In order to meet 2017-2025 fuel efficiency and emissions mandates imposed by federal CAFE and California rules, electrification in various forms will be vital, and that right there is one reason not to count General Motors out.
Not that an honest, objective look would suggest anyone should dismiss GM, but questions as to how committed it is have been repeatedly raised by advocates.
Regarding hybrids, all of GM’s hybridized vehicles under various nameplates added to around 26,000 sales last year, which contrasts with the Toyota brand’s 288,000.
Even Ford, despite controversies surrounding the C-Max and Fusion hybrids’ EPA mileage, sold 65,000 examples of these two full hybrids last year, compared to GM’s nine vehicles, none of which is a full hybrid.
Regarding plug-in hybrids, the Chevrolet Volt’s sales in 2013 were just 400 units over 2012’s, only the $76,000-plus Cadillac ELR and no other mainstream-oriented Voltec variants have been announced in three years since the Volt’s launch.
As for electric cars, Nissan, Tesla are running circles around GM’s California and Oregon-only Spark EV.
Some have wondered how much GM cares to make a run for the electrification end-zone as it books significant profits from less-efficient conventional offerings, and continues to enthusiastically introduce 500 and 600-plus-horsepower cars.
But not so fast, says GM. Company spokespeople are quick to point out GM has also invested billions in electrification, and has been and will continue to be an innovator with advanced super efficient cars.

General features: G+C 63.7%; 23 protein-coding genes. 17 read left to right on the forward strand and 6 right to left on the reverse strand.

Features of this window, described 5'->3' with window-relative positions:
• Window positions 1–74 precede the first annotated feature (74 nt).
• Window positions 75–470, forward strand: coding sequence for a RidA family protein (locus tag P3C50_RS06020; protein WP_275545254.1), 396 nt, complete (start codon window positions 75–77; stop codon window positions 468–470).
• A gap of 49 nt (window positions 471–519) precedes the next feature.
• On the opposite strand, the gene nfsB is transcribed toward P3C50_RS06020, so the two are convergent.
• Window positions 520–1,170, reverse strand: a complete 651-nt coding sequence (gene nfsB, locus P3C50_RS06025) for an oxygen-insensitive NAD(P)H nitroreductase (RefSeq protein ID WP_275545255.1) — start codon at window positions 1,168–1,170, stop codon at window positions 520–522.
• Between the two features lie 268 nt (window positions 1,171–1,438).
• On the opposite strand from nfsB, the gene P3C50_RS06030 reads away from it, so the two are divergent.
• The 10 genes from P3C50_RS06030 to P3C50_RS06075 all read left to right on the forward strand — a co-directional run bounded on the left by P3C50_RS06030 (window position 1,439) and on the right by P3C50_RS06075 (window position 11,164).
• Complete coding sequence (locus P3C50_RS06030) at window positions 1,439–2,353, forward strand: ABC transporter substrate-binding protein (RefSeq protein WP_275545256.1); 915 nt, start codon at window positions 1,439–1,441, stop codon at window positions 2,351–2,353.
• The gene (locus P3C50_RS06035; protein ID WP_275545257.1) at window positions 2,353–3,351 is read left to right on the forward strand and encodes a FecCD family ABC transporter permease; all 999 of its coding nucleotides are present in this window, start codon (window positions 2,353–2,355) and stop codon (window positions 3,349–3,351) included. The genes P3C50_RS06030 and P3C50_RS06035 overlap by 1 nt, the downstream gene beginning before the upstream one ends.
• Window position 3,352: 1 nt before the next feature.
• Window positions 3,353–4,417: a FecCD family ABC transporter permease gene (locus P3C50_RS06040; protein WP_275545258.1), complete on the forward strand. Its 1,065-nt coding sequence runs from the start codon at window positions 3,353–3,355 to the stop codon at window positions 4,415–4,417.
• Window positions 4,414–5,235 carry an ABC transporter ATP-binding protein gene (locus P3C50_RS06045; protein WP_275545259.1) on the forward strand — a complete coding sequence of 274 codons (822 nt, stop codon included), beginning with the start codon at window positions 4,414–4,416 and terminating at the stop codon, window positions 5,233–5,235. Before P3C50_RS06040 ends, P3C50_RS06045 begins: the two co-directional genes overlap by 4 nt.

In September GM announced a near tripling in size of its Warren, Mich. battery lab, and GM says it’s now the largest in North America.
GM is continuing work behind the scenes on “electrification,” a term describing what is actually a multi-pronged technological approach.
Electrification includes, plug-in hybrids, hybrids of various types, pure battery electric vehicles, and fuel cell vehicles.
Regarding all of these, GM has struck early – such as with the 1996-1999 EV1 which it subsequently recalled for termination and was later castigated for in the documentary “Who Killed the Electric Car?”
The company was also out-in-front during the first decade of the 2000s with fuel cell prototypes and yet has test fleets around the world.
And, goaded by Tesla’s limited-market Roadster EV, it helped launch the present mainstream plug-in car era with the Volt in December 2010.
But GM is officially less outspoken in promoting itself and its future potential as perhaps is Tesla Motors’ CEO Elon Musk, or even Nissan’s CEO Carlos Ghosn.
Whenever its former CEO Dan Akerson has apparently gone off script and hinted at future products at speaking engagements, not one iota beyond the letter of his disclosures were confirmed or denied by its media department.
This week, GM’s new CEO, Mary Barra told CNBC from Detroit that GM will keep innovating as technology and the market enable it to do so.
“I think electrification will continue to grow as we go forward,” she said. “It’s a lot about the technology. As we continue to make breakthroughs in technology I think you will see that advance, but again I think a very important segment of the auto market globally.”
If that’s a bit vague for you – and despite some of Akerson’s disclosures – GM has no vested interest in opening up its secret test labs only to cannibalize its present products. And, GM says, it would rather keep competitors guessing.
Judging by how it says it does not want to tip its hand, one might even surmise GM is content to let people think it’s now just loping along, taking things as they come.